Occupations that satisfy this work value allow employees to provide service to others and work with co-workers in a friendly non-competitive environment. Corresponding needs are Co-workers, Moral Values and Social Service.
Working Conditions
Occupations that satisfy this work value offer job security and good working conditions. Corresponding needs are Activity, Compensation, Independence, Security, Variety and Working Conditions.
Recognition
Occupations that satisfy this work value offer advancement, potential for leadership, and are often considered prestigious. Corresponding needs are Advancement, Authority, Recognition and Social Status.
Independence
Occupations that satisfy this work value allow employees to work on their own and make decisions. Corresponding needs are Creativity, Responsibility and Autonomy.
Achievement
Occupations that satisfy this work value are results oriented and allow employees to use their strongest abilities, giving them a feeling of accomplishment. Corresponding needs are Ability Utilization and Achievement.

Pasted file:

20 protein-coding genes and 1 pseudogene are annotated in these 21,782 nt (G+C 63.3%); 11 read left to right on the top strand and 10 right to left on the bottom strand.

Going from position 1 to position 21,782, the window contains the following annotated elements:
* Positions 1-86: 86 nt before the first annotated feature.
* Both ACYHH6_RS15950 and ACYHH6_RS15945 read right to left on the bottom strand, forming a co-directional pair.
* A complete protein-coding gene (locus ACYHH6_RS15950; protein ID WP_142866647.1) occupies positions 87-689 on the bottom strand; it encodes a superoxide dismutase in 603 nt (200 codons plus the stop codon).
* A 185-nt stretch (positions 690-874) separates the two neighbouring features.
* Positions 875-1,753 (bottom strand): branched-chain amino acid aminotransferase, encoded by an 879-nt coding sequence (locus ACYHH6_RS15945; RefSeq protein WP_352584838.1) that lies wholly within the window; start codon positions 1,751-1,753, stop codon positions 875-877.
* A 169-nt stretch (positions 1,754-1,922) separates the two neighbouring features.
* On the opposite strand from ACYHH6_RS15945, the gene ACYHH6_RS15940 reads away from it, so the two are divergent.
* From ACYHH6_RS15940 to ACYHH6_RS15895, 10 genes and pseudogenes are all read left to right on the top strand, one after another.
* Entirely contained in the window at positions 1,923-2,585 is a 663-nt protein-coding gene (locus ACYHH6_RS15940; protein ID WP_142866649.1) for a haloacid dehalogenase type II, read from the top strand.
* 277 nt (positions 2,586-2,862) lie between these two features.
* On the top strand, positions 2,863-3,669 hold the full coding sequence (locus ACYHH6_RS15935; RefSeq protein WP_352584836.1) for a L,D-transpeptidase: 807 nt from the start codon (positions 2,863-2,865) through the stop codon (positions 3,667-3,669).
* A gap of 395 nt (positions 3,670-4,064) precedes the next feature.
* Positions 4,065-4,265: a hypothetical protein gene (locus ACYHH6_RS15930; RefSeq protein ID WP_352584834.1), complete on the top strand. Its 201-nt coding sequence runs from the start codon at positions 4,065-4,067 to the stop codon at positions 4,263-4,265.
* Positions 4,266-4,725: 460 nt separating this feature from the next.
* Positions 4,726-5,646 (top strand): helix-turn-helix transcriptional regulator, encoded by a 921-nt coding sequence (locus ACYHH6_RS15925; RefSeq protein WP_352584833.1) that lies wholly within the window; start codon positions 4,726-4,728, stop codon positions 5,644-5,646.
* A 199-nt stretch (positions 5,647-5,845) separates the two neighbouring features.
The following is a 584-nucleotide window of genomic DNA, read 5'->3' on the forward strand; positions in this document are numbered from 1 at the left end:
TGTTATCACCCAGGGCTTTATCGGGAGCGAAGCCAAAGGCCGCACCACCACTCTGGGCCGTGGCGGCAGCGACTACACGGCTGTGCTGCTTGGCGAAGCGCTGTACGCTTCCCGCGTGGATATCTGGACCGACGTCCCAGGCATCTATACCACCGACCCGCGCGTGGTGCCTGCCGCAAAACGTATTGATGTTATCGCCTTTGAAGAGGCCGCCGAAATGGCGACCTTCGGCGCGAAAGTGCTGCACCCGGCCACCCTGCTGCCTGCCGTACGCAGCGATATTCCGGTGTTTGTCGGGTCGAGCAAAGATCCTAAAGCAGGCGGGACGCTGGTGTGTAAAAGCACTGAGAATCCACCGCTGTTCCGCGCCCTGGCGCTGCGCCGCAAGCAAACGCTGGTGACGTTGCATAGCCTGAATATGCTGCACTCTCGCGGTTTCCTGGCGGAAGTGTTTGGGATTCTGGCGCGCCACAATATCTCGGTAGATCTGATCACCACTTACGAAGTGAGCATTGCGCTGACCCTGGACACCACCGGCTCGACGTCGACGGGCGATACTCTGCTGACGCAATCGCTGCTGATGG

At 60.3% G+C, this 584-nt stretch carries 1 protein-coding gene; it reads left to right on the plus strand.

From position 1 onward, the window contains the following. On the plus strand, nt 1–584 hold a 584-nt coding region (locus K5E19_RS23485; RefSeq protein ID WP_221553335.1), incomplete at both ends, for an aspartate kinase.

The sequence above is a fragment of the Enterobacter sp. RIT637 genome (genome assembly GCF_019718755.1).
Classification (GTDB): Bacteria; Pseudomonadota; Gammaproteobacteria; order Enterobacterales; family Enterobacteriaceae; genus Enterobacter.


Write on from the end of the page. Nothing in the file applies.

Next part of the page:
Lay Titles

Apprentice Electrician
Automotive Electrician Helper
Cable Puller
Electrical Apprentice
Electrical Assistant
Electrical Helper
Electrician
Electrician Assistant
Electrician Technician
Electrician's Helper
Journeyman Electrician
Protective Signal Installer Helper
Protective Signal Repairer Helper
Tower Erector Helper
Utilities Ground Worker

National Wages and Employment Info

Median Wages (2008):
$13.3 hourly, $27,670 annual.
Employment (2008):
59,610 employees